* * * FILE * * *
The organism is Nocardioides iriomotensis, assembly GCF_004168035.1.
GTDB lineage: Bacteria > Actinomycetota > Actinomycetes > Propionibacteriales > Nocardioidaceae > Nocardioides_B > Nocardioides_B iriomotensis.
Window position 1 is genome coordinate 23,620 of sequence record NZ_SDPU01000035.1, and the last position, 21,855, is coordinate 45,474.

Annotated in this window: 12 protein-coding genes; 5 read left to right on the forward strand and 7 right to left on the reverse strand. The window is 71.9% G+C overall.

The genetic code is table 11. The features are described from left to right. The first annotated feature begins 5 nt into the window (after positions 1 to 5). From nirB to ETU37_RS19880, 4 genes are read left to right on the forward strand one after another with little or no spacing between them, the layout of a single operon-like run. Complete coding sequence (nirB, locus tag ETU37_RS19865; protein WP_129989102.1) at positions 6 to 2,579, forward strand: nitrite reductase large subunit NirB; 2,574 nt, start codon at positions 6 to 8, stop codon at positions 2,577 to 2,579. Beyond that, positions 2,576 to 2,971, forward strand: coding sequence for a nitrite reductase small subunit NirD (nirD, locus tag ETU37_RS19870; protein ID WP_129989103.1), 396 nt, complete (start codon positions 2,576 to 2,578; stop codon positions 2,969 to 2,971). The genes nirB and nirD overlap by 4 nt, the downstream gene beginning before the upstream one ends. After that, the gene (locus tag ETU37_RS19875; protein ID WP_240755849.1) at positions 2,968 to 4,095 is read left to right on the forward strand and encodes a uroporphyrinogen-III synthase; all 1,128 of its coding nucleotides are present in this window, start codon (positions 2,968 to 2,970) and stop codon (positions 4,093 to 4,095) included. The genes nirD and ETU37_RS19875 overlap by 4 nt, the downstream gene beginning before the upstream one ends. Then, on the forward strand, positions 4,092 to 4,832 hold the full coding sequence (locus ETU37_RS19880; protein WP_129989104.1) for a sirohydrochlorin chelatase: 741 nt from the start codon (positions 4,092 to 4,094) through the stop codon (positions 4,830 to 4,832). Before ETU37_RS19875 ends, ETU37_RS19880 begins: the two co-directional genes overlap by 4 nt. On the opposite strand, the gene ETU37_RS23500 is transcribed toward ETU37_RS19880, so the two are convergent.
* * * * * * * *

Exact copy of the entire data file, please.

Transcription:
The organism is Nocardioides iriomotensis, assembly GCF_004168035.1.
GTDB lineage: Bacteria > Actinomycetota > Actinomycetes > Propionibacteriales > Nocardioidaceae > Nocardioides_B > Nocardioides_B iriomotensis.
Window position 1 is genome coordinate 23,620 of sequence record NZ_SDPU01000035.1, and the last position, 21,855, is coordinate 45,474.

Annotated in this window: 12 protein-coding genes; 5 read left to right on the forward strand and 7 right to left on the reverse strand. The window is 71.9% G+C overall.

The genetic code is table 11. The features are described from left to right. The first annotated feature begins 5 nt into the window (after positions 1 to 5). From nirB to ETU37_RS19880, 4 genes are read left to right on the forward strand one after another with little or no spacing between them, the layout of a single operon-like run. Complete coding sequence (nirB, locus tag ETU37_RS19865; protein WP_129989102.1) at positions 6 to 2,579, forward strand: nitrite reductase large subunit NirB; 2,574 nt, start codon at positions 6 to 8, stop codon at positions 2,577 to 2,579. Beyond that, positions 2,576 to 2,971, forward strand: coding sequence for a nitrite reductase small subunit NirD (nirD, locus tag ETU37_RS19870; protein ID WP_129989103.1), 396 nt, complete (start codon positions 2,576 to 2,578; stop codon positions 2,969 to 2,971). The genes nirB and nirD overlap by 4 nt, the downstream gene beginning before the upstream one ends. After that, the gene (locus tag ETU37_RS19875; protein ID WP_240755849.1) at positions 2,968 to 4,095 is read left to right on the forward strand and encodes a uroporphyrinogen-III synthase; all 1,128 of its coding nucleotides are present in this window, start codon (positions 2,968 to 2,970) and stop codon (positions 4,093 to 4,095) included. The genes nirD and ETU37_RS19875 overlap by 4 nt, the downstream gene beginning before the upstream one ends. Then, on the forward strand, positions 4,092 to 4,832 hold the full coding sequence (locus ETU37_RS19880; protein WP_129989104.1) for a sirohydrochlorin chelatase: 741 nt from the start codon (positions 4,092 to 4,094) through the stop codon (positions 4,830 to 4,832). Before ETU37_RS19875 ends, ETU37_RS19880 begins: the two co-directional genes overlap by 4 nt. On the opposite strand, the gene ETU37_RS23500 is transcribed toward ETU37_RS19880, so the two are convergent.